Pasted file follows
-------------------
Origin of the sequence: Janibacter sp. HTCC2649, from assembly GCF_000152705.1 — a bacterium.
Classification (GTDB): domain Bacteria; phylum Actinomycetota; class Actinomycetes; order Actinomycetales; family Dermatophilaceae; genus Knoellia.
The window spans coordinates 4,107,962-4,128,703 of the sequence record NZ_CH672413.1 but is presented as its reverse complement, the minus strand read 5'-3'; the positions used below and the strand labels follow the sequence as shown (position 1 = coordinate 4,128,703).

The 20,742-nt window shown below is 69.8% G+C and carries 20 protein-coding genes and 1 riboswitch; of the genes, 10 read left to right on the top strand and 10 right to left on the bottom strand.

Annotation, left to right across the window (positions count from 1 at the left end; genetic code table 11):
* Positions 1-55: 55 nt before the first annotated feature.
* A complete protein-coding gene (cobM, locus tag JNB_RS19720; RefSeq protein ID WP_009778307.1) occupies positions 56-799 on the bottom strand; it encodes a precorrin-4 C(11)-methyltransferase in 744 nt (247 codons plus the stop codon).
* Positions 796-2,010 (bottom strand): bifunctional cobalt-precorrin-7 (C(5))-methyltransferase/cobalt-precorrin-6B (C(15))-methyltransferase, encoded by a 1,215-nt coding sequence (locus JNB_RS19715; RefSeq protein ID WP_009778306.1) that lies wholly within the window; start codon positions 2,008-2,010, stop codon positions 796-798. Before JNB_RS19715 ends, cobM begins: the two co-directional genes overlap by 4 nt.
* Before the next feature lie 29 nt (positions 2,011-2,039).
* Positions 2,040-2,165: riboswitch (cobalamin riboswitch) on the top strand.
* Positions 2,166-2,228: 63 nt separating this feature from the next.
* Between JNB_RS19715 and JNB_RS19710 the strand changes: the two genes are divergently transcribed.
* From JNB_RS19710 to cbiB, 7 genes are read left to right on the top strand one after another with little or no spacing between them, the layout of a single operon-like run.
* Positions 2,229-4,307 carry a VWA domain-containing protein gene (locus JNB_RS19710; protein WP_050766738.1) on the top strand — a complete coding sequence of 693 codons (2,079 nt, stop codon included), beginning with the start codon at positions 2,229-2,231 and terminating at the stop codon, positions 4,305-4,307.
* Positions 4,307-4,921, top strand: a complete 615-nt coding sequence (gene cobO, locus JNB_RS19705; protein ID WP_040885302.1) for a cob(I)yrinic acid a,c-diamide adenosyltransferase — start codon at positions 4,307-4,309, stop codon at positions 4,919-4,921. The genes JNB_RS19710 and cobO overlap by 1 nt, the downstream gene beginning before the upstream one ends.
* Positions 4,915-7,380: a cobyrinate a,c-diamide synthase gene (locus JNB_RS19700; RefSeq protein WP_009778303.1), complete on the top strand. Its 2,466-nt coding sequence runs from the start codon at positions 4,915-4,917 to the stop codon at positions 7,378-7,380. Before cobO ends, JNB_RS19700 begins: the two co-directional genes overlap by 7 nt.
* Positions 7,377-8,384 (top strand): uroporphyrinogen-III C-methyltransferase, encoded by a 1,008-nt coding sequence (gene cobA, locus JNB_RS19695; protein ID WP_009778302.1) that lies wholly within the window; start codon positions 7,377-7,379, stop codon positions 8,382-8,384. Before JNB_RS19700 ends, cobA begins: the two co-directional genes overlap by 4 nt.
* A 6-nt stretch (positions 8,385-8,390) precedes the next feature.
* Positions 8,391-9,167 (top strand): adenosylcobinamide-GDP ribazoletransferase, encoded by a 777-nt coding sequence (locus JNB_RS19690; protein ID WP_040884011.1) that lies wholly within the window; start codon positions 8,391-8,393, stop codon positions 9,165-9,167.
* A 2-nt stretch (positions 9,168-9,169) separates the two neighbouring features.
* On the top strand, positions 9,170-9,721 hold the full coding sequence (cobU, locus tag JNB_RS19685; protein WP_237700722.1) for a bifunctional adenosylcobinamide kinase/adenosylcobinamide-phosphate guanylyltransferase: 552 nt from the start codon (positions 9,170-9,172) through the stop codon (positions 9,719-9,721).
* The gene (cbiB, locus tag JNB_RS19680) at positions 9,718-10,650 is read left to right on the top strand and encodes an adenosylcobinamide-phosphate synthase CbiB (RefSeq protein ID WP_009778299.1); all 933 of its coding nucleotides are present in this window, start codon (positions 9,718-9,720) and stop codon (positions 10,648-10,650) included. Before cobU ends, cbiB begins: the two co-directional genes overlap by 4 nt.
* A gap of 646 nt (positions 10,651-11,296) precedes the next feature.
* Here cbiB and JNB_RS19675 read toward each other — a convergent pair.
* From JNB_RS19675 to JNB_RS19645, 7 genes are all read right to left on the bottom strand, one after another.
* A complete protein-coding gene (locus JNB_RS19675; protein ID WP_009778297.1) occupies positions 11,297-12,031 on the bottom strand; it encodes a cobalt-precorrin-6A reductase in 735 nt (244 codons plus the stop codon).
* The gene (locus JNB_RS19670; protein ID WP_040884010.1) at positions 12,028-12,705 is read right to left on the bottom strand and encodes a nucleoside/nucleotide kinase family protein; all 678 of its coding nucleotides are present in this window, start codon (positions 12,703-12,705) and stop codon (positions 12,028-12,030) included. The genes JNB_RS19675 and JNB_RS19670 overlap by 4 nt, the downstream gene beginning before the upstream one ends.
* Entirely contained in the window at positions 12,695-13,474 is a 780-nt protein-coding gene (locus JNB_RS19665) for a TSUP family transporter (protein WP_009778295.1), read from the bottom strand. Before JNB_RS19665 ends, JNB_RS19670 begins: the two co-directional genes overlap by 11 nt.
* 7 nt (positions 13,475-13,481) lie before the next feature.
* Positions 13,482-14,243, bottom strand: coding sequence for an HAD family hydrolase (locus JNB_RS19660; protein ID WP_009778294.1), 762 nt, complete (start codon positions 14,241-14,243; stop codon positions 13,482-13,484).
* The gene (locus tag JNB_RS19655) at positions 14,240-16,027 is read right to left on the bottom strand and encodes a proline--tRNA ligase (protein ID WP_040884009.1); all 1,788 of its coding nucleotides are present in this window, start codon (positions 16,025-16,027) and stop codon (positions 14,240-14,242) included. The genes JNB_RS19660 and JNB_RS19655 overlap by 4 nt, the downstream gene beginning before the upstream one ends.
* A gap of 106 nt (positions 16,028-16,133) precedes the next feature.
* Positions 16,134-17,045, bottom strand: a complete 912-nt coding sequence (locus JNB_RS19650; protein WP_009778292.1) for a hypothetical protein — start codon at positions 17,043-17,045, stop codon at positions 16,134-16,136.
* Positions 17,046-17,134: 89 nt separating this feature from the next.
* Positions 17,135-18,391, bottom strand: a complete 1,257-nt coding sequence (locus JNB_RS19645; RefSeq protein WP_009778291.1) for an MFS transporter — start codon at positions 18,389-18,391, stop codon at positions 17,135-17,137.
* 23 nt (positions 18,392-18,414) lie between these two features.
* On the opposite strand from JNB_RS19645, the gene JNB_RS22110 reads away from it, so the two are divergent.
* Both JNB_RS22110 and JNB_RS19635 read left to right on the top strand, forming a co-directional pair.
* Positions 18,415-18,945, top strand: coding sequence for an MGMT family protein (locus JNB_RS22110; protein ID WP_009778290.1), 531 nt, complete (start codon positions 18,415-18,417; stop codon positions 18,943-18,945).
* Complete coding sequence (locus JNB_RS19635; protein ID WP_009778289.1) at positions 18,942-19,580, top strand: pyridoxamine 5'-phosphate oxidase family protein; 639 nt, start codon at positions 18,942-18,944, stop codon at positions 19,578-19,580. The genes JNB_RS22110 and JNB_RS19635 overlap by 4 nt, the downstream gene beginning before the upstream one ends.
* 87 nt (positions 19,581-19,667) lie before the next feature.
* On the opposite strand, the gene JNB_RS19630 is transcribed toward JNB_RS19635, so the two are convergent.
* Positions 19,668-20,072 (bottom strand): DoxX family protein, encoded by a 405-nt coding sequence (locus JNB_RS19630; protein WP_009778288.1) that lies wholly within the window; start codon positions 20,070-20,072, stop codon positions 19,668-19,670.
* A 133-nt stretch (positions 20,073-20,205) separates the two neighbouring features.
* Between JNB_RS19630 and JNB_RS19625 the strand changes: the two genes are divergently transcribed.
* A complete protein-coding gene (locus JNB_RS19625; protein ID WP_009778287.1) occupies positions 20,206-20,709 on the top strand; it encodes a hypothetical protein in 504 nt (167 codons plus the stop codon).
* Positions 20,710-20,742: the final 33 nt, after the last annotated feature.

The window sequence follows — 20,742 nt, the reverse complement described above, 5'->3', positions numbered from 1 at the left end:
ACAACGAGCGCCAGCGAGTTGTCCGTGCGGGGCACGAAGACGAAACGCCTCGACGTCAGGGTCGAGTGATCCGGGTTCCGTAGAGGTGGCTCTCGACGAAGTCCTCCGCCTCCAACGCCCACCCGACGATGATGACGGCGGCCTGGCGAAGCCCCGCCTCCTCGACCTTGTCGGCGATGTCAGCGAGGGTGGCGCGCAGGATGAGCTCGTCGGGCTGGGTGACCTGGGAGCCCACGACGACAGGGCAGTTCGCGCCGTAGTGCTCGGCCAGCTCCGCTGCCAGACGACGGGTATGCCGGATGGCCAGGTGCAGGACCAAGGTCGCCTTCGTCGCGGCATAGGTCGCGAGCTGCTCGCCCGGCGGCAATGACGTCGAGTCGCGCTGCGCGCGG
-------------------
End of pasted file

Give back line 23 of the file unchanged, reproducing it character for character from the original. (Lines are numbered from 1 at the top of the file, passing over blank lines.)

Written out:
* A gap of 646 nt (positions 10,651-11,296) precedes the next feature.